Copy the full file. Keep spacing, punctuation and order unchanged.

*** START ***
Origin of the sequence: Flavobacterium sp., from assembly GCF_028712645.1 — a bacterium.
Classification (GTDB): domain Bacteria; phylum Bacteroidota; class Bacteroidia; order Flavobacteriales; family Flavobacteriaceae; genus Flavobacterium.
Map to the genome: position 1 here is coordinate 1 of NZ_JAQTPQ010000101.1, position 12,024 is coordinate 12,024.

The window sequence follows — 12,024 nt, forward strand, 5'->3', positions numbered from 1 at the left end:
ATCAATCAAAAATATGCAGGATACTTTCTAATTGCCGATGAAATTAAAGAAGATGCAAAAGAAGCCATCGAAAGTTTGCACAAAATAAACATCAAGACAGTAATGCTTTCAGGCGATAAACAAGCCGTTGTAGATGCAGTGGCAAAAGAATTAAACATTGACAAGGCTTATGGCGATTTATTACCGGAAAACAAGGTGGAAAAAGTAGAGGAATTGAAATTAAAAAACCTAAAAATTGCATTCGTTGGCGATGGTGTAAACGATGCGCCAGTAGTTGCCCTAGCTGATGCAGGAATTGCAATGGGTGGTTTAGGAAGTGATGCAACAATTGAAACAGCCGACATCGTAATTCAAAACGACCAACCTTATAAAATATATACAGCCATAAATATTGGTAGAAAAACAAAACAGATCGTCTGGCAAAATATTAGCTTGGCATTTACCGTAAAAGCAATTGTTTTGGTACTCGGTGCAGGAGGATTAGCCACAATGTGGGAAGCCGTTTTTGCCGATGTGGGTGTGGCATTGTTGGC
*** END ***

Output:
Origin of the sequence: Flavobacterium sp., from assembly GCF_028712645.1 — a bacterium.
Classification (GTDB): domain Bacteria; phylum Bacteroidota; class Bacteroidia; order Flavobacteriales; family Flavobacteriaceae; genus Flavobacterium.
Map to the genome: position 1 here is coordinate 1 of NZ_JAQTPQ010000101.1, position 12,024 is coordinate 12,024.

The window sequence follows — 12,024 nt, forward strand, 5'->3', positions numbered from 1 at the left end:
ATCAATCAAAAATATGCAGGATACTTTCTAATTGCCGATGAAATTAAAGAAGATGCAAAAGAAGCCATCGAAAGTTTGCACAAAATAAACATCAAGACAGTAATGCTTTCAGGCGATAAACAAGCCGTTGTAGATGCAGTGGCAAAAGAATTAAACATTGACAAGGCTTATGGCGATTTATTACCGGAAAACAAGGTGGAAAAAGTAGAGGAATTGAAATTAAAAAACCTAAAAATTGCATTCGTTGGCGATGGTGTAAACGATGCGCCAGTAGTTGCCCTAGCTGATGCAGGAATTGCAATGGGTGGTTTAGGAAGTGATGCAACAATTGAAACAGCCGACATCGTAATTCAAAACGACCAACCTTATAAAATATATACAGCCATAAATATTGGTAGAAAAACAAAACAGATCGTCTGGCAAAATATTAGCTTGGCATTTACCGTAAAAGCAATTGTTTTGGTACTCGGTGCAGGAGGATTAGCCACAATGTGGGAAGCCGTTTTTGCCGATGTGGGTGTGGCATTGTTGGC